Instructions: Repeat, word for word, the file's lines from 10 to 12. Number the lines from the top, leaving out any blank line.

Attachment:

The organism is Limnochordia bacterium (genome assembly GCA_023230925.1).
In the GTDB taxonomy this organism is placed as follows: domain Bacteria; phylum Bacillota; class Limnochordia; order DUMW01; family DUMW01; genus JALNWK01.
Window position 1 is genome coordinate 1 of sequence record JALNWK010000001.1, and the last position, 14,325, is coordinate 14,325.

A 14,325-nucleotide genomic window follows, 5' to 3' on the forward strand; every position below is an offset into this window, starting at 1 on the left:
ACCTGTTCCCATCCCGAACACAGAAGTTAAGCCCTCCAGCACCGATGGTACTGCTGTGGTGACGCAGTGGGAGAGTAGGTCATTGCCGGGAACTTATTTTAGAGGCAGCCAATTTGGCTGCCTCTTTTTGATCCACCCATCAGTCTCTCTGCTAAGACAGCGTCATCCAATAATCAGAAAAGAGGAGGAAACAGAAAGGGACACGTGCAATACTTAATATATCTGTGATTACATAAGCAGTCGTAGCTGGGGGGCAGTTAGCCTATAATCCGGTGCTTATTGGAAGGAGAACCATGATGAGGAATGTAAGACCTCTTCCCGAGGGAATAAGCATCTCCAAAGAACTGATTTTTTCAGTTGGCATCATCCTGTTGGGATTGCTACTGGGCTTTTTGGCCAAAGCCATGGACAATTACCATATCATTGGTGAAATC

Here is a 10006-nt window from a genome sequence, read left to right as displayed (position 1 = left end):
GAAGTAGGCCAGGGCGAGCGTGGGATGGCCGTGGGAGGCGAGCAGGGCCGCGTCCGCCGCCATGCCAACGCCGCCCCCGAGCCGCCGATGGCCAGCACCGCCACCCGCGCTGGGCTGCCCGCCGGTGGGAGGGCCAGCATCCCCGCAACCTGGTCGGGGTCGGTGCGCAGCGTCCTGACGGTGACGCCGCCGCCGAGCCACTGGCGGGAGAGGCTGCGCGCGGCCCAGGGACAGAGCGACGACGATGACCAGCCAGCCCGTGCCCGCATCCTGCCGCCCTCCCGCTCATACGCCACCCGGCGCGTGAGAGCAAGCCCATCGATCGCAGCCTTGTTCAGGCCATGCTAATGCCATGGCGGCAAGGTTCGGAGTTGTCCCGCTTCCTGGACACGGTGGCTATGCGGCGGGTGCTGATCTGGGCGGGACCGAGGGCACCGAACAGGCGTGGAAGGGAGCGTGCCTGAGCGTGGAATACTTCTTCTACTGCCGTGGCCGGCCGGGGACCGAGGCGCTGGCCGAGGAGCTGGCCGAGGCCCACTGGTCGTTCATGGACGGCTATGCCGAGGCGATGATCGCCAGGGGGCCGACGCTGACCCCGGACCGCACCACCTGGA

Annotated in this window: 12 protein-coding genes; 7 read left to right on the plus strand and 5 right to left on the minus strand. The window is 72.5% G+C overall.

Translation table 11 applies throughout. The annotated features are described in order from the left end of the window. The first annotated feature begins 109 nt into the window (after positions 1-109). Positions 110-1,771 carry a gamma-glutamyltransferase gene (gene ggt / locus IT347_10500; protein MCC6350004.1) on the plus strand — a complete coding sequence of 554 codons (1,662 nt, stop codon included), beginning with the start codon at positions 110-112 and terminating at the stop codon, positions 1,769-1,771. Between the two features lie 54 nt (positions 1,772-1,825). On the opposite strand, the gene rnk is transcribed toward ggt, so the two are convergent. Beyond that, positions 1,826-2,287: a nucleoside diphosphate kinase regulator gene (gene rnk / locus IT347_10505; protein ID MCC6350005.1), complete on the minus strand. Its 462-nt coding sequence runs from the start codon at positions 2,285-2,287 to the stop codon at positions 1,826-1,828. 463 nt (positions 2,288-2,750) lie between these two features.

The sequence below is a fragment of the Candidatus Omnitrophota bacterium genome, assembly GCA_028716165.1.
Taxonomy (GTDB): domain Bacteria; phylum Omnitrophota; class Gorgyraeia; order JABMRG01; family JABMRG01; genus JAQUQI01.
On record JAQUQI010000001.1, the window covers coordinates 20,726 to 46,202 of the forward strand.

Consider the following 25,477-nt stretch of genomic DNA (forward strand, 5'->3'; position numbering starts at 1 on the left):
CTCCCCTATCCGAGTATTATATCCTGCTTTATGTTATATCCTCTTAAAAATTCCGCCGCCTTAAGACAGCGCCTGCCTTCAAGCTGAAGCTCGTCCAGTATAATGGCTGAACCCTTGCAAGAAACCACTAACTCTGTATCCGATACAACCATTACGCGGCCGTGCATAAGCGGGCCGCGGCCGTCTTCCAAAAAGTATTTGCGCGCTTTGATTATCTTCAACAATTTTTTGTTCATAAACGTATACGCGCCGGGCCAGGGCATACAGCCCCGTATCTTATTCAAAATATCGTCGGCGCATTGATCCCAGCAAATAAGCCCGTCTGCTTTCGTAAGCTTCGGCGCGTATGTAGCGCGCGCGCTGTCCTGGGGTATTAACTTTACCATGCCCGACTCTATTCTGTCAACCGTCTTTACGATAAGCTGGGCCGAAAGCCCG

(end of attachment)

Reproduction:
The sequence below is a fragment of the Candidatus Omnitrophota bacterium genome, assembly GCA_028716165.1.
Taxonomy (GTDB): domain Bacteria; phylum Omnitrophota; class Gorgyraeia; order JABMRG01; family JABMRG01; genus JAQUQI01.
On record JAQUQI010000001.1, the window covers coordinates 20,726 to 46,202 of the forward strand.